The Church has continued its reflection and action through its body of modern social teaching. This section of the document cites key passages from the papacies of John XXIII and Paul VI as well as the documents of Vatican II. At the heart of this body of teaching is the conviction that the Church is to be on the side of the poor and is called to choose life, justice, and the living God over the idols of death.
In light of the judgment of the Gospel of life and justice toward the social realities of Appalachia, the document calls for an ongoing conversation that will begin by listening to the voices of the poor and oppressed as a challenge to the rich and those who benefit from the system of injustice. Next, it encourages the Catholic Committee of Appalachia to draft an action plan that could include some of the following examples of ecclesial praxis:
- Centers of reflection and prayer in the service of action throughout the region, integrating social science skills in support of a “healthy localism” within national and international networks.
- Concrete suggestions on how the Church can collaborate with “major institutions” in action for the poor, especially universities, economic experts, artists/poets, and government officials.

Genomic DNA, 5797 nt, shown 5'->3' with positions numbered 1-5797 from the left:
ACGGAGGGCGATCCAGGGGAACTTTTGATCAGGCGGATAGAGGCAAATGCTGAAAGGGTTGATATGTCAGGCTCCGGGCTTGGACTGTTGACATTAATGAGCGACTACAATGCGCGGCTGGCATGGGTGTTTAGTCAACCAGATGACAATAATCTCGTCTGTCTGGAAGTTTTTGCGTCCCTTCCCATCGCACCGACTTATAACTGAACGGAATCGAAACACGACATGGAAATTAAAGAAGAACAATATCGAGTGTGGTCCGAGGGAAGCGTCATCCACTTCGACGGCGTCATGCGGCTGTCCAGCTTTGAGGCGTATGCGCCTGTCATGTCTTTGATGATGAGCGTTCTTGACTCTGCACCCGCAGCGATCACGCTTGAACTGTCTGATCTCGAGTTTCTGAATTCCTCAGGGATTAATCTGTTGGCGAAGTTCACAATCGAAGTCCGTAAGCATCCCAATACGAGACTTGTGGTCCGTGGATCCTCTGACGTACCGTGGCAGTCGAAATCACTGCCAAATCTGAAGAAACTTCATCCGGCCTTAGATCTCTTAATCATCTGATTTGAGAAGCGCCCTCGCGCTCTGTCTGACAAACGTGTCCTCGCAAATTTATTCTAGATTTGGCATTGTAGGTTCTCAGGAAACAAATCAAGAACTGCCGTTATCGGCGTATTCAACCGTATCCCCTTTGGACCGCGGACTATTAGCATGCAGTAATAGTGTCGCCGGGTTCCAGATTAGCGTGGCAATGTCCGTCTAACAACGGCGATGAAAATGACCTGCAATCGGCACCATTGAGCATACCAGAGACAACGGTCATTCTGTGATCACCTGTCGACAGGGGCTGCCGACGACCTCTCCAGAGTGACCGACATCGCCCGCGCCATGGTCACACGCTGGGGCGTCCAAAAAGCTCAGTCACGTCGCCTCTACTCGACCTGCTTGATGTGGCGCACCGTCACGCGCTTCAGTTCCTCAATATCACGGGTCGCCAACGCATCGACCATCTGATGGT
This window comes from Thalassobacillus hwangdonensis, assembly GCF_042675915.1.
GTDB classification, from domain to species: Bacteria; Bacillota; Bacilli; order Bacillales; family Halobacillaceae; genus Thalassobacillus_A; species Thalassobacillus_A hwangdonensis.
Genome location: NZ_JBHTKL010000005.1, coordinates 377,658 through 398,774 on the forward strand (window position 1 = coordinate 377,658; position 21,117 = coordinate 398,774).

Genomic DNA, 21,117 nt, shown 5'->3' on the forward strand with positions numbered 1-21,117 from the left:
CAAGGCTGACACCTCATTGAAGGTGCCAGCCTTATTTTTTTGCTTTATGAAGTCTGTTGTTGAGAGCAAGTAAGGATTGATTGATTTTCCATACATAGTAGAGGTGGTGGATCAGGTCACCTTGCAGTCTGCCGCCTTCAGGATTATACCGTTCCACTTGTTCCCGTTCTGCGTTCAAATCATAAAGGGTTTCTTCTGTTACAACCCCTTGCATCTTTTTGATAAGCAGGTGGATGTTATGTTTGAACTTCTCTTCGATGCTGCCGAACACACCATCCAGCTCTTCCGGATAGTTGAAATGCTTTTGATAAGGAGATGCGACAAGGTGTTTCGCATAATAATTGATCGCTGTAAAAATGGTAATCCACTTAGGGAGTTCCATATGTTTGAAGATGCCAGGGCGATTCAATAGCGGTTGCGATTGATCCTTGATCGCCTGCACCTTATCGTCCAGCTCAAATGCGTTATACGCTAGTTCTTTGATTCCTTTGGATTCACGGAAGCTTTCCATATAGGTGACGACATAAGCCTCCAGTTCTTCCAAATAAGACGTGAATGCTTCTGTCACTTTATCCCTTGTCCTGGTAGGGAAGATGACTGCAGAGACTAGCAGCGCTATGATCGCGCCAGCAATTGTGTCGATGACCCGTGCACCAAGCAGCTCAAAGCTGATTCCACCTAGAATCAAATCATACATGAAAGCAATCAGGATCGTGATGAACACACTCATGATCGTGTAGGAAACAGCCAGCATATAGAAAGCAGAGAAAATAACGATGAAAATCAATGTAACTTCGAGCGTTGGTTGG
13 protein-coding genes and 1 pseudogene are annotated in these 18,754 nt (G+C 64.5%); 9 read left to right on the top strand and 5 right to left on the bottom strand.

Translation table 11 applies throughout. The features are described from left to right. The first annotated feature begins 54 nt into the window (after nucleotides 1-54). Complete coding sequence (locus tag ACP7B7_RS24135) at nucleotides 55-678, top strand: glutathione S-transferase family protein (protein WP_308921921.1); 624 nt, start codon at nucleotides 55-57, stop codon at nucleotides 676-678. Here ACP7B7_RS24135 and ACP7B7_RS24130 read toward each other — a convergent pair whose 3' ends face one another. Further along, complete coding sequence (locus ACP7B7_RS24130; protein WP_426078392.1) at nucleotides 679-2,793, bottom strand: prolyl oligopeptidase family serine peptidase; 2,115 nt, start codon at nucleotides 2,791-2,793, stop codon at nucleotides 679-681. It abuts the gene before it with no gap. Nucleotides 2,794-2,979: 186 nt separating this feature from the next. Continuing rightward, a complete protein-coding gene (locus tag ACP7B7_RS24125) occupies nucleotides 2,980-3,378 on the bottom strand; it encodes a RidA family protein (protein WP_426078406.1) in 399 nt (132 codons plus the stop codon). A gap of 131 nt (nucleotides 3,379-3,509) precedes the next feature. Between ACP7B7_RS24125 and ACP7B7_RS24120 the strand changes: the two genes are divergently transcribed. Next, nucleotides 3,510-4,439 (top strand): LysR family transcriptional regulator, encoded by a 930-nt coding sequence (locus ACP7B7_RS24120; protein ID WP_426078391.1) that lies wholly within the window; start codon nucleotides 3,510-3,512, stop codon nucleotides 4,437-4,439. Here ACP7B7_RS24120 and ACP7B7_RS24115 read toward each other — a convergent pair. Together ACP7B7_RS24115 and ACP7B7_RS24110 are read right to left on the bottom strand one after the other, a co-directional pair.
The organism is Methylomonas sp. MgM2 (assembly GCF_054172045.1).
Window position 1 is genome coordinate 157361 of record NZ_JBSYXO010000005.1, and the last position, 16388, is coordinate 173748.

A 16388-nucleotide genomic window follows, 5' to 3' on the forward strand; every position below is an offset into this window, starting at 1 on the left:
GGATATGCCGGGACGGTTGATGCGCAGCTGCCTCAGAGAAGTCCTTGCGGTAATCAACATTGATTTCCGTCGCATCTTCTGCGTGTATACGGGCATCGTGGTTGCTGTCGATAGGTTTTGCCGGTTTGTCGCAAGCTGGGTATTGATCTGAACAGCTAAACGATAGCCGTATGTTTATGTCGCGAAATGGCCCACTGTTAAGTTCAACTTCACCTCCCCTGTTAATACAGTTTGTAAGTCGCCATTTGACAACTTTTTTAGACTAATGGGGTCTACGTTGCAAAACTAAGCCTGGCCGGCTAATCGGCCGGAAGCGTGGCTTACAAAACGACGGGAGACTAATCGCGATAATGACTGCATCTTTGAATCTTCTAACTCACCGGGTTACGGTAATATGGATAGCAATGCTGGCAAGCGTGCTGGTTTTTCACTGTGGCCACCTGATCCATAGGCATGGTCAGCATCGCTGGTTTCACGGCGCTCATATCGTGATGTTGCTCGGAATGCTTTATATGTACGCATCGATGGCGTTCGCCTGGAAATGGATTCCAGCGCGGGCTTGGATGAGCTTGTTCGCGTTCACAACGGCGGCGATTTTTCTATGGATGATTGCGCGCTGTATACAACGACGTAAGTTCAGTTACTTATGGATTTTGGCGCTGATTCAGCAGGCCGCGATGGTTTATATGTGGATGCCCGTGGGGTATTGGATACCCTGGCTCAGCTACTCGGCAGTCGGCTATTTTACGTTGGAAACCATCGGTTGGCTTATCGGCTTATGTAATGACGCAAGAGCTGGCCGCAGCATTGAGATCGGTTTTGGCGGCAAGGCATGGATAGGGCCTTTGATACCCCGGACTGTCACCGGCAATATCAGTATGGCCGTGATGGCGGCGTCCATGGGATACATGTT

- “Centers of popular culture, in every parish,” as suggested in Paul VI’s OA (#11), which would link with action centers, helping a new society to emerge from the grassroots.
- Special emphasis on economic questions, especially with regard to new multinational corporations which are not accountable to the common good. The document encourages the development of a multinational labor movement as a “counter-force” to destructive aspects of the economic system and provides a long list of particular social and economic issues that will need to be dealt with and should be included in the action plan.
The letter ends on an optimistic note, encouraging the people of Appalachia “to be part of the rebirth of utopias, to recover and defend the struggling dream of Appalachia itself” through dialogue and cooperation. Through this process of dialogue, the “repressed vision” of the “dream of the mountains’ struggle” will reveal within it the hidden voice of the God who “still cries out for life” in the “wilderness of idolatrous destruction,” bringing God’s people to fuller life and justice.
 Unlike many magisterial documents and pastoral letters, the Appalachian pastorals do not contain numbered paragraphs which makes citation of specific passages difficult due to the various editions that have been produced. Due to the brevity of the documents themselves, however, and the three-fold outline of their sections, quotes from the documents will not include any further citation other than the section from which they come, easily understood from this paper’s headings of “Observing,” “Judging,” and “Acting.” Information from the footnotes of the documents will be cited in the conventional format, citing page and note numbers.
 A longer treatment of the perception of Appalachia vs. its reality is represented in the collection Dwight B. Billings, Gurney Norman, and Katherine Ledford, eds., Backtalk from Appalachia: Confronting Stereotypes (Lexington, KY: The University Press of Kentucky, 1999).